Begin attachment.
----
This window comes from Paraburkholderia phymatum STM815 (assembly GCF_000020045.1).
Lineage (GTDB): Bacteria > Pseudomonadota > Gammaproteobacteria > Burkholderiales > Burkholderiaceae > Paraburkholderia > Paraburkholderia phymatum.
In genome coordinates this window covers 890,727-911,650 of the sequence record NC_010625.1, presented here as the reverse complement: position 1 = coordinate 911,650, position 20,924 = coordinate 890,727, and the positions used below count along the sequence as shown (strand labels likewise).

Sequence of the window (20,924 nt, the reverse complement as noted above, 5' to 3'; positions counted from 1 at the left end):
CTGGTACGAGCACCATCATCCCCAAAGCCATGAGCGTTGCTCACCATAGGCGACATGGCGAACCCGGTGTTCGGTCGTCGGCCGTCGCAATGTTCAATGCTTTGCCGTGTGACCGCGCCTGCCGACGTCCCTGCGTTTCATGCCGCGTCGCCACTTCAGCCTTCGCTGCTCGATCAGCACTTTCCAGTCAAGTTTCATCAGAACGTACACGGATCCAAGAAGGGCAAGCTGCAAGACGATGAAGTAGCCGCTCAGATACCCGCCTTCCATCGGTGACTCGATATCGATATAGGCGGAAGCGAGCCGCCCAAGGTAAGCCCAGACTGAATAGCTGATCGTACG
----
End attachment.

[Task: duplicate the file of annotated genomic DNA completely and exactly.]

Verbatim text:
This window comes from Paraburkholderia phymatum STM815 (assembly GCF_000020045.1).
Lineage (GTDB): Bacteria > Pseudomonadota > Gammaproteobacteria > Burkholderiales > Burkholderiaceae > Paraburkholderia > Paraburkholderia phymatum.
In genome coordinates this window covers 890,727-911,650 of the sequence record NC_010625.1, presented here as the reverse complement: position 1 = coordinate 911,650, position 20,924 = coordinate 890,727, and the positions used below count along the sequence as shown (strand labels likewise).

Sequence of the window (20,924 nt, the reverse complement as noted above, 5' to 3'; positions counted from 1 at the left end):
CTGGTACGAGCACCATCATCCCCAAAGCCATGAGCGTTGCTCACCATAGGCGACATGGCGAACCCGGTGTTCGGTCGTCGGCCGTCGCAATGTTCAATGCTTTGCCGTGTGACCGCGCCTGCCGACGTCCCTGCGTTTCATGCCGCGTCGCCACTTCAGCCTTCGCTGCTCGATCAGCACTTTCCAGTCAAGTTTCATCAGAACGTACACGGATCCAAGAAGGGCAAGCTGCAAGACGATGAAGTAGCCGCTCAGATACCCGCCTTCCATCGGTGACTCGATATCGATATAGGCGGAAGCGAGCCGCCCAAGGTAAGCCCAGACTGAATAGCTGATCGTACG